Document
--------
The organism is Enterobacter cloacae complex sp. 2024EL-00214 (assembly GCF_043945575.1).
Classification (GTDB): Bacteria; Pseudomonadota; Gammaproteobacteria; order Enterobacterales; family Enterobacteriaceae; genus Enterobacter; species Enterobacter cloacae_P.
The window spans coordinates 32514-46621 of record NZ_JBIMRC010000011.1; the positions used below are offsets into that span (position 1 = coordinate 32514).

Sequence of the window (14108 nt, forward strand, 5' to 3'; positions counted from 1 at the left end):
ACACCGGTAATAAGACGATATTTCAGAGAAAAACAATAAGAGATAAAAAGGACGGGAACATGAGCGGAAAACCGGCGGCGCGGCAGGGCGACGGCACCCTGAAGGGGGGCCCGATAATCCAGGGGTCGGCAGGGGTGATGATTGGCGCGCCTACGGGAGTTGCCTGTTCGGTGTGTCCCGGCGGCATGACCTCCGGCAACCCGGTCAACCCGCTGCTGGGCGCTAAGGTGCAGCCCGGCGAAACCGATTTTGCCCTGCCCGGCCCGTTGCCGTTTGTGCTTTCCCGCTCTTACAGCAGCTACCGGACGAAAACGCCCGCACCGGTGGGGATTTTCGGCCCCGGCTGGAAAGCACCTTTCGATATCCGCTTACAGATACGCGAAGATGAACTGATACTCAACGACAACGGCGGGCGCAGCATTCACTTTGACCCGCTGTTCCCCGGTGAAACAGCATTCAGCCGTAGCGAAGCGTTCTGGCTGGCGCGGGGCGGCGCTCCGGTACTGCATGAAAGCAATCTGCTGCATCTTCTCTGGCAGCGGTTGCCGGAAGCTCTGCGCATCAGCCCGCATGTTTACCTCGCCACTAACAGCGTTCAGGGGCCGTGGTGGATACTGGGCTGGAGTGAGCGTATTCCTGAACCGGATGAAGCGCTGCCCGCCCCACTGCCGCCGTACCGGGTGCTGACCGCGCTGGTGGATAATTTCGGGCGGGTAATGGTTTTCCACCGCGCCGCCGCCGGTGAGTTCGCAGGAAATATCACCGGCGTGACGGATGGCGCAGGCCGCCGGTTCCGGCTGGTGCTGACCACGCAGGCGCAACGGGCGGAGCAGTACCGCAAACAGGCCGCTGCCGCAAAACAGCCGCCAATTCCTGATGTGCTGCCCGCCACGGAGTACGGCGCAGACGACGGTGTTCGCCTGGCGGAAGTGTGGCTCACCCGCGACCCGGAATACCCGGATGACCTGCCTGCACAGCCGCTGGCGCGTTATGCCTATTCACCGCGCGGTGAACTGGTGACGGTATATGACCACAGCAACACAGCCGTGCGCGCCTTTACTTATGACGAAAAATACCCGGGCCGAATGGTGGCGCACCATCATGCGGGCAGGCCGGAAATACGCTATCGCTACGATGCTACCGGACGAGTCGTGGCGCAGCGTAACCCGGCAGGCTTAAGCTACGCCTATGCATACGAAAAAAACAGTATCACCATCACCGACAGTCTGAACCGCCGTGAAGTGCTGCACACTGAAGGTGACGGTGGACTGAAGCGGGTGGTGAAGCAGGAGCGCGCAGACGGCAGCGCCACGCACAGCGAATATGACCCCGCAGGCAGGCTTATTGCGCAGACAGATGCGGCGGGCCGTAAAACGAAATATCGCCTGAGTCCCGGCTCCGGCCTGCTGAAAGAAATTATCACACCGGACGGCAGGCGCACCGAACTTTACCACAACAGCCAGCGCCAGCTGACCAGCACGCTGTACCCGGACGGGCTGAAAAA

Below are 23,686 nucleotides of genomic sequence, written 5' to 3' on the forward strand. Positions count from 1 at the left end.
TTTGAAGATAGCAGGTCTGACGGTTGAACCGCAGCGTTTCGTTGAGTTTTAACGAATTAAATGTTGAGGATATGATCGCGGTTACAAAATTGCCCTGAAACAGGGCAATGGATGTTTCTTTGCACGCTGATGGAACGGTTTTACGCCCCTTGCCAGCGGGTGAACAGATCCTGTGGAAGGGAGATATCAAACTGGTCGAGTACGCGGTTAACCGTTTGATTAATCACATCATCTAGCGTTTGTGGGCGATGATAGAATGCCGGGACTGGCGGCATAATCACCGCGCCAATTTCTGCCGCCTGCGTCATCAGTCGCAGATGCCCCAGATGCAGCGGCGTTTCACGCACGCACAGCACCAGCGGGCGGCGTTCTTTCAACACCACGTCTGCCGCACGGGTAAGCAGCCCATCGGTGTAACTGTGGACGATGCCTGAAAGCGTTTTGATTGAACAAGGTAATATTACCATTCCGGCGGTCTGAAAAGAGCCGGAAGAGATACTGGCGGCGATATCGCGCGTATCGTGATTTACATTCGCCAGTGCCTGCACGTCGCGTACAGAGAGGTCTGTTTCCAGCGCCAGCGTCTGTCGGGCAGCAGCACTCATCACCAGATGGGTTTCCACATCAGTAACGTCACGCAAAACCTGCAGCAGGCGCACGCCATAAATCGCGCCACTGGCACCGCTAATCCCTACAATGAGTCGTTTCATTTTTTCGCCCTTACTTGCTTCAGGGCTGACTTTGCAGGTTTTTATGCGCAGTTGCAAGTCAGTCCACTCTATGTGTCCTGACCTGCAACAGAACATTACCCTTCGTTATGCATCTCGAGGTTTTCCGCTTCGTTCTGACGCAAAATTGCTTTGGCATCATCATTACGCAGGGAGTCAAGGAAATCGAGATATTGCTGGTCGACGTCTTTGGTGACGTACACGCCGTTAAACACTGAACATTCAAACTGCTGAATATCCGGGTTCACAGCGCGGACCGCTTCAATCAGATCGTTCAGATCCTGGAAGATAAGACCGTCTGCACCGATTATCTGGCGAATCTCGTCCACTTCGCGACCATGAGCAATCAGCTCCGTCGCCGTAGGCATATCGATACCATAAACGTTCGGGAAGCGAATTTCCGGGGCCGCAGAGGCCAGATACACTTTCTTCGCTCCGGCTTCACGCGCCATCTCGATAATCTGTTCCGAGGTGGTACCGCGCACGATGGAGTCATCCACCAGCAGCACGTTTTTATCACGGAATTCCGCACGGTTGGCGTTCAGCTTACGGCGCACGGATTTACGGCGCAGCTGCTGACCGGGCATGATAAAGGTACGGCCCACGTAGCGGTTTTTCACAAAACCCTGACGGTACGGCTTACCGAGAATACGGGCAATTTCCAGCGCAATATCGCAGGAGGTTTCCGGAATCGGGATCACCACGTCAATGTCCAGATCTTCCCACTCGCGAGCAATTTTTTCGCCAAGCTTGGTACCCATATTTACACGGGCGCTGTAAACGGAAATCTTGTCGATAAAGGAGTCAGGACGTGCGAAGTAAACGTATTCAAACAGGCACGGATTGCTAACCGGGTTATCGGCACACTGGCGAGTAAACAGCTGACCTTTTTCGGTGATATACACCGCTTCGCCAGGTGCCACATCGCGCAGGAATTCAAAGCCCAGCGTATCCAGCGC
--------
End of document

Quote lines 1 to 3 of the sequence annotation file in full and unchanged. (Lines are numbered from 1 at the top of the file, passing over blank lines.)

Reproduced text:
The organism is Enterobacter cloacae complex sp. 2024EL-00214 (assembly GCF_043945575.1).
Classification (GTDB): Bacteria; Pseudomonadota; Gammaproteobacteria; order Enterobacterales; family Enterobacteriaceae; genus Enterobacter; species Enterobacter cloacae_P.
The window spans coordinates 32514-46621 of record NZ_JBIMRC010000011.1; the positions used below are offsets into that span (position 1 = coordinate 32514).